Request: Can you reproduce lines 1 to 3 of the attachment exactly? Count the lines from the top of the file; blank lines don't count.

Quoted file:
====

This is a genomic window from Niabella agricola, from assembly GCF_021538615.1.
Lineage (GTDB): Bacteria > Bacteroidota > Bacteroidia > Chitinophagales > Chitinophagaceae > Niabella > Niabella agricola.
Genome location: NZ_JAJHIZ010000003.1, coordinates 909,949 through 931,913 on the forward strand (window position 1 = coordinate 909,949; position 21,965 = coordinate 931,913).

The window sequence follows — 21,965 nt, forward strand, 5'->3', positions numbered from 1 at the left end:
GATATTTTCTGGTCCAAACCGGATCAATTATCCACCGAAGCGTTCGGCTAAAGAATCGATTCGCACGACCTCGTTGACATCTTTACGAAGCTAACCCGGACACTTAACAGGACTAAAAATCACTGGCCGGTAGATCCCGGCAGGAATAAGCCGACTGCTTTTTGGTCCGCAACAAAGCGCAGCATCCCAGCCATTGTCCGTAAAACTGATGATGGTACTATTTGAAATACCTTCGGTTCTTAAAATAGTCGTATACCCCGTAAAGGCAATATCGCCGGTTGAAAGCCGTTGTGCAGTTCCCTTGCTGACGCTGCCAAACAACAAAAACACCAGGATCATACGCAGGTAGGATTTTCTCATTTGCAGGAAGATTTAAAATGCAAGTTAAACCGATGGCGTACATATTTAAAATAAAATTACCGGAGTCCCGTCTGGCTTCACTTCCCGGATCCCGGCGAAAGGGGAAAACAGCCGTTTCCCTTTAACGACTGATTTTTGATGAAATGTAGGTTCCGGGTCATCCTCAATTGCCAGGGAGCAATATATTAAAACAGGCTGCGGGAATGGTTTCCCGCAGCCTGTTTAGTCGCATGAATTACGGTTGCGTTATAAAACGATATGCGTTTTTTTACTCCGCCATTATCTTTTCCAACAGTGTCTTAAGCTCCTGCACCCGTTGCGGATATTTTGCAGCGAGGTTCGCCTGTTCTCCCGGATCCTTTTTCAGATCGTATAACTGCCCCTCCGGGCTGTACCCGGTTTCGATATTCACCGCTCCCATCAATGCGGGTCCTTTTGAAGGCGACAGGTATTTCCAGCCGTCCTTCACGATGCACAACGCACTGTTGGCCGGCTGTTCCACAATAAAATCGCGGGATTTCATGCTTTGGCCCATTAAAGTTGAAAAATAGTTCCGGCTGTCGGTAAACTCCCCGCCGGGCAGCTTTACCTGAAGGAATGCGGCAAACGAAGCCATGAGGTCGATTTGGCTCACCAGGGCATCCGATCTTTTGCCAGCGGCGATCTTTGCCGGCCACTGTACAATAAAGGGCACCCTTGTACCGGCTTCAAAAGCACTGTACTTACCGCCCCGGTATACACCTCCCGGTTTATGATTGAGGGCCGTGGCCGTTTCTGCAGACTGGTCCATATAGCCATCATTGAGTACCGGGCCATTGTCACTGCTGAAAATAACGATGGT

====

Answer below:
This is a genomic window from Niabella agricola, from assembly GCF_021538615.1.
Lineage (GTDB): Bacteria > Bacteroidota > Bacteroidia > Chitinophagales > Chitinophagaceae > Niabella > Niabella agricola.
Genome location: NZ_JAJHIZ010000003.1, coordinates 909,949 through 931,913 on the forward strand (window position 1 = coordinate 909,949; position 21,965 = coordinate 931,913).